Wednesday, March 13, 2013

Plotters, Pantsers and Quilters

On Saturday, March 9th, Sarah Kades and Mahrie G. Reid lead a great, lively workshop on "What is your writing style? Plotters, Pantsers and Quilters"
What is your writing style?
(Image: © Photoroller

So, I decided to consider my own process.  I've experimented with a lot of different approaches to writing over the years, and, oddly enough, I found something beneficial about each. 

For those of you who aren't familiar with the terms, here is my definition (you may have a different one):
  • Plotters like to have a detailed outline before they sit down to write the scenes.  They like to know everything about their characters and the plot. 
  • Pantsers like to "write by the seat of their pants." They sit down and start writing without first developing a detailed outline.
  • Quilters write scenes, sometimes out of sequence, and then quilt them together later. 
(Another take on the various writing approaches is George R. R. Martin's idea of architects and gardeners, which is perhaps a more elegant description.)

For the first novel length story I wrote, I started with a scene.  It came to me in vivid detail, and I knew it was likely from the climax of the story.  Then I had to go back and figure out who these characters were and why they were in this situation.  Then another scene came to me.  Then another.  Based on those few scenes, I knew where I was going and the rest just followed.  My story was also placed loosely within the context of historical events so I had a larger framework for my story to give it a bit of structure.  After this story, I was hooked on writing!  Yay!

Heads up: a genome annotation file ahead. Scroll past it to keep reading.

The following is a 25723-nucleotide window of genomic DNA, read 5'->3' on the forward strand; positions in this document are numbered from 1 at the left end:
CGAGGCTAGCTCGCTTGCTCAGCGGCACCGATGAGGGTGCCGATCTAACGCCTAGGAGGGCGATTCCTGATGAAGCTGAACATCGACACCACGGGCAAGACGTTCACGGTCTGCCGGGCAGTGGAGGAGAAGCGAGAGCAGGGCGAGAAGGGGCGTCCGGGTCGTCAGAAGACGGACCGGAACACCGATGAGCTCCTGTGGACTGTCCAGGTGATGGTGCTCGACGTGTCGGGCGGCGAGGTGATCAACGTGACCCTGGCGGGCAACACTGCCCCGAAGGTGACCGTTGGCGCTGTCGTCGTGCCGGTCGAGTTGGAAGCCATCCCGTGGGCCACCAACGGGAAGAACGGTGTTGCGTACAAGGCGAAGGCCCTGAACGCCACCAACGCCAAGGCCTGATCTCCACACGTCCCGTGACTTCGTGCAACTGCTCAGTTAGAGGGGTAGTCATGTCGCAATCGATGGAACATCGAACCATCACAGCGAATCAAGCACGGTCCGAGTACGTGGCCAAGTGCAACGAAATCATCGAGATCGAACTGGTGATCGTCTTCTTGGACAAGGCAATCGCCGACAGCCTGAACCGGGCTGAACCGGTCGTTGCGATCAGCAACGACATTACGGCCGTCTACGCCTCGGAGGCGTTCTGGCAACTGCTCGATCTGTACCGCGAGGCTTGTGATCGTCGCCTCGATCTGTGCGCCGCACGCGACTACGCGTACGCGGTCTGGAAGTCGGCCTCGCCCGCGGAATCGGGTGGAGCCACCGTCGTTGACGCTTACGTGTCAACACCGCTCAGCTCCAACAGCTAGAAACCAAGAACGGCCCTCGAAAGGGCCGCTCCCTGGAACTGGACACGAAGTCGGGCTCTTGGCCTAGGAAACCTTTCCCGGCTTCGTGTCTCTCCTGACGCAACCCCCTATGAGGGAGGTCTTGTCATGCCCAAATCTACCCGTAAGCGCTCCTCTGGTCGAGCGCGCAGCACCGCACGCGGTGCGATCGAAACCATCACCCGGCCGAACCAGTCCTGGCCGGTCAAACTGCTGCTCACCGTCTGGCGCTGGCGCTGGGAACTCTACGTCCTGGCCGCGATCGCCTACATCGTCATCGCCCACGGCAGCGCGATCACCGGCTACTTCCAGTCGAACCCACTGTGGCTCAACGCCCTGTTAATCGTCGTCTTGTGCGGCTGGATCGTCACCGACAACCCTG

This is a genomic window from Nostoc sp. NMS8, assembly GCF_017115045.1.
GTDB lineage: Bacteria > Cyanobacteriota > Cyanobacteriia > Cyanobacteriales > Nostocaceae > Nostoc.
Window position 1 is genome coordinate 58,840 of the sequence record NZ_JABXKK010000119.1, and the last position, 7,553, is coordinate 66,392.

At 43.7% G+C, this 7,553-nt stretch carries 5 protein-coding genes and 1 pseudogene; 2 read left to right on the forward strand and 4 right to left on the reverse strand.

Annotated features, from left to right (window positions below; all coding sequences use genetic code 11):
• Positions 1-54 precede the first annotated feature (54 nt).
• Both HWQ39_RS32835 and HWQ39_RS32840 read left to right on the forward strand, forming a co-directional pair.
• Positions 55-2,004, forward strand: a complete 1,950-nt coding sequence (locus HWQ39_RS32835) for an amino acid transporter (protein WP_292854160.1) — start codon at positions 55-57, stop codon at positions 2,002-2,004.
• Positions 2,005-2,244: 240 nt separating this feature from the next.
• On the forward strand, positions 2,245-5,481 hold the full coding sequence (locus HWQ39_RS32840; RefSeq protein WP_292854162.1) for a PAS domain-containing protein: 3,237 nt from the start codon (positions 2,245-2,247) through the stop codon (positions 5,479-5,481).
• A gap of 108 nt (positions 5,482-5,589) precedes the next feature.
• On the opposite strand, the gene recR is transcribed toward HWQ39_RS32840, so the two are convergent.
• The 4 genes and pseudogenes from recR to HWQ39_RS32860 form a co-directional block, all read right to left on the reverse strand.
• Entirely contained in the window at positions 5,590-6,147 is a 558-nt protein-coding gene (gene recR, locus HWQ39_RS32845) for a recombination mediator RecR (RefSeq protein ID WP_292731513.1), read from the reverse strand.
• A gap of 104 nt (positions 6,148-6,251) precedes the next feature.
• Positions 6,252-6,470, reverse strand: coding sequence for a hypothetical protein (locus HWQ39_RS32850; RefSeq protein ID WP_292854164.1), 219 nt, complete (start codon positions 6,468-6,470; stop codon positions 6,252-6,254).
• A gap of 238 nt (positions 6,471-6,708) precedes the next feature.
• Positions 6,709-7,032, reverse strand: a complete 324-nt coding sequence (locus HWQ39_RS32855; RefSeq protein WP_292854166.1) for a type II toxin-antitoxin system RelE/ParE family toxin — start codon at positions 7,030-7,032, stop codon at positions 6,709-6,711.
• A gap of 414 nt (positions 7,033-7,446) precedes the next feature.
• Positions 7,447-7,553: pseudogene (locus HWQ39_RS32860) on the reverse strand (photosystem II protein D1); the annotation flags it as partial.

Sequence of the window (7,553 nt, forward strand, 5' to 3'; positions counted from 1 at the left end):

I wrote a few other novel length stories after that first one, prior to joining ARWA, the writing group I belong to now. One was a sequel to the first story, so I knew who the main character was and my story developed from there.  The first scene of that story was inspired by an article I'd read in an 19th century newspaper, and from there everything fell into place.  It was again tied loosely to historical events, so that helped drive the story in some ways - I knew my characters had to be here or there at different times.  The next one I wrote was contemporary.  Again, it started with a scene, but in this case the scene ended with the death of everyone in the scene... so I needed to figure out what happened and what the consequences would be.  It ended up that this scene could have been a prologue, but I decided it wasn't actually necessary for the book to work.  To me, the risk of the quilter approach might be to place value the various scenes and try to make them fit, whether or not they actually have a function in the story.